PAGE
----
As promised, here’s an account of my first full week in Kenya. It’s tough to decide out of a week of new experiences what is the most interesting, but I’ll give it a shot:
The town where I’m based, Nanyuki, is a crazy, crazy place. What I think strikes me the most about it is its density. While it’s a town of only 30,000 people, and there is only one major street, there are several intersections that are insanely hectic. Cars, vendors, motorbikes, pedestrians all headed every which way at the same time. As superspy Sterling Archer would say, it’s necessary to have some situational awareness. Also, I am terrified for the moment when I do drive here. Whenever I’m riding in a car and it gets a little crazy, my immediate instincts in my head are “SWERVE TO THE RIGHT!” which doesn’t work so well in a country where everyone drives on the left. I do have the ability to drive though, since the Kenyan government recognizes US licenses. Which makes sense, since all Americans know how to drive stick and are used to driving on the left (…oh wait).
The weather here in Nanyuki is absolutely fantastic. Highs in the 70s nearly every day and lows in the 50s, with only occasional humidity. Coming from the Pacific Northwest, I think I’ve been conditioned to the mindset of when it’s summer, you wear shorts and a T-shirt regardless of what the weather is going to be. Nanyuki might be the only place where I can get away with this approach to dressing, since the weather’s so consistent. Apparently to people living here there must be some diversity in weather, since I’ve seen locals dressed in shorts some days, and scarves and jackets on other days. Maybe I’ll reach a point where I’m wearing a jacket and complaining about 60 degree weather, but I’m not there yet. It has been a little cloudy though—I live at the base of Mount Kenya (the image at the top, I was really proud of myself when I decided to make that my banner) but she’s been a bit of a tease so far, there have only been a couple days when she’s even been visible. I’m really excited about the possibility of climbing it at some point here.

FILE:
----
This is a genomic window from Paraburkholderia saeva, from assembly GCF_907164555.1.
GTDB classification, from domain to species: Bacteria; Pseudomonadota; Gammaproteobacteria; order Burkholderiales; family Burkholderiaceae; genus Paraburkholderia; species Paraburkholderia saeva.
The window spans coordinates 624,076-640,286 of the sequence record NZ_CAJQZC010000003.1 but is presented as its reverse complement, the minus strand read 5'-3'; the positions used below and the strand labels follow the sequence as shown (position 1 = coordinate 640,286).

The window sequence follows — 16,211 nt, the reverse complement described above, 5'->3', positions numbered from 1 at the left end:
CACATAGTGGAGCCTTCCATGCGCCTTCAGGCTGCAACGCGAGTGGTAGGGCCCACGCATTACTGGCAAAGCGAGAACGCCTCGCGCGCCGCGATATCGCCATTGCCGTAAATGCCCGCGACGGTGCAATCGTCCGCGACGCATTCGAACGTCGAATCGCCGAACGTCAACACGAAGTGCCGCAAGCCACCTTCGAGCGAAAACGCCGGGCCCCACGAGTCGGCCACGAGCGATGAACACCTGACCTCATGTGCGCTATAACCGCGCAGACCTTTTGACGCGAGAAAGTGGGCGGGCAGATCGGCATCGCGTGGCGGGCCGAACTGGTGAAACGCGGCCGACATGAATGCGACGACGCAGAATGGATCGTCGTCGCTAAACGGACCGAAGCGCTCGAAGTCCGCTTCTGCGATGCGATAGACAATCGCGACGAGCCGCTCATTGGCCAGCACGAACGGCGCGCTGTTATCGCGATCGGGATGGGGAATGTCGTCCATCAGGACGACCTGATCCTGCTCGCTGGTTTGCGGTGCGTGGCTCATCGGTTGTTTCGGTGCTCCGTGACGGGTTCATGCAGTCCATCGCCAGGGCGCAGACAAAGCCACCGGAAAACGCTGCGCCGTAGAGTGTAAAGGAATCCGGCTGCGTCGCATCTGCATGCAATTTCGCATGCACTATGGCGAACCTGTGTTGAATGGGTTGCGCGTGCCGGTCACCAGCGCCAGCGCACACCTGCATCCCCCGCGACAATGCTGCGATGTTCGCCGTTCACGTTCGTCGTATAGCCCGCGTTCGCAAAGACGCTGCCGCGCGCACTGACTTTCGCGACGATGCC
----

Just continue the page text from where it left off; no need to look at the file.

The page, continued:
Another element that I can’t get over is the dichotomy in racial composition at the various places in town. It’s possible to go from being the only mzungu (European, but the blanket term used for all white people) around while walking through town, to feeling like you’re in Portland when stepping into the expat coffee shop or bar. Apparently there are places that are a little better integrated that I’m excited to hit up, but for now, bizarre experience.
Lastly, thank goodness that my co-workers are such awesome people. There are two of them that I live with, commute with (about a 20 minute walk from the outskirts, where we live, to “downtown”), work with, spend time with, everything. We all get along really well though (or at least I think we do, maybe they’re just humoring me), so it’s been a lot of fun so far.
Okay enough discussion, here are some pictures:
The first picture was one I took close to the center of town, while trying to make it look like I was just texting on my phone. The second is the path that we walk on our commute to work every day, and the last shot is of our house on the outskirts of Nanyuki.
So that you know when to check in (and so that I force myself to keep writing), I’m going to plan to post 3 times a week when I’m not in the field—every Monday, Wednesday and Friday mornings. So check then (or if you’re on the West Coast or nocturnal, every Sunday, Tuesday and Thursday evenings), or, you can subscribe and get email updates by clicking the signup link on the right.
Talk to ya soon!